In Greek mythology, Hyacinthus or Hyacinth (in Greek, Υάκινθος - Hyakinthos) was a divine hero, the son of Clio and Pierus, King of Macedonia, or of king Oebalus of Sparta, or of king Amyclas, also a Spartan. His cult at Amyclae, where his tomb was located, at the feet of Apollo's statue, dates from the Mycenean era.
He is the tutelary deity of one of the principal Spartan festivals, the Hyacinthia, held every summer. The festival lasted three days, one day of mourning for the death of the divine hero and the last two celebrating his rebirth.
In the myth, Hyacinth was a beautiful youth loved by the god Apollo. The two took turns throwing the discus, until Apollo, to impress him, threw it with all his might. Hyacinth ran to catch it, to impress Apollo in turn, and was struck by the discus as it fell to the ground and he died.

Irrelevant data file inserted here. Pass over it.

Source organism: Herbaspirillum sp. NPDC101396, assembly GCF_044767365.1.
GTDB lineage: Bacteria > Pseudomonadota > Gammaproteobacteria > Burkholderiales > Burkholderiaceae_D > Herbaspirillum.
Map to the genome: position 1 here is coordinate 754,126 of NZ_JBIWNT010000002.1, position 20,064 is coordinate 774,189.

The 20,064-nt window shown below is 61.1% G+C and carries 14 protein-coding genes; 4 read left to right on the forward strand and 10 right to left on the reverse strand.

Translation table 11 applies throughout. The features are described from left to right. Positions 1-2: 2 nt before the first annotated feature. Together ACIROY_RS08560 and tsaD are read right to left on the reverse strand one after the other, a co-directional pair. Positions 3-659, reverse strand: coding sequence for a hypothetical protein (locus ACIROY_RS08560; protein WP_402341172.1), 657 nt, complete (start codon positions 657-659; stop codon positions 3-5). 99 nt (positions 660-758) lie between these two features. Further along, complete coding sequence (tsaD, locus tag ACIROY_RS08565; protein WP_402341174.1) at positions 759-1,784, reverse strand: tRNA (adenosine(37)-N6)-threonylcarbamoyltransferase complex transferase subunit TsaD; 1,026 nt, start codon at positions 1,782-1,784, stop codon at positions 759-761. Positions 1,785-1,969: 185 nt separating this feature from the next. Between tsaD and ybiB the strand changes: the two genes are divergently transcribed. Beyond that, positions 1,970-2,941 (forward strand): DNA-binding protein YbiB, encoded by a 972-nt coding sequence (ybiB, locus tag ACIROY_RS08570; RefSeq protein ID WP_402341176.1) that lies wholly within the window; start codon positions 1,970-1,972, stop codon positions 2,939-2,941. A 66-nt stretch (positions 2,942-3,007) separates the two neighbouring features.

Another myth adds that the wind god Zephyrus was actually responsible for the death of Hyacinth. The boy's beauty caused a feud between Zephyrus and Apollo. Jealous that Hyacinth preferred the radiant archery god Apollo, Zephyrus blew Apollo's discus off course, so as to injure and kill Hyacinth. When he died, Apollo didn't allow Hades to claim the boy; rather, he made a flower, the hyacinth, from his spilled blood. According to Ovid's account, the tears of Apollo stained the newly formed flower's petals with the sign of his grief. However, the flower of the mythological Hyacinth has been identified with a number of plants other than the true hyacinth, such as the iris.
- Gantz, Timothy: Early Greek Myth, Johns Hopkins University Press, Baltimore, 1993
- Kerenyi, Karl: The Heroes of the Greeks, Thames and Hudson, New York/London, 1959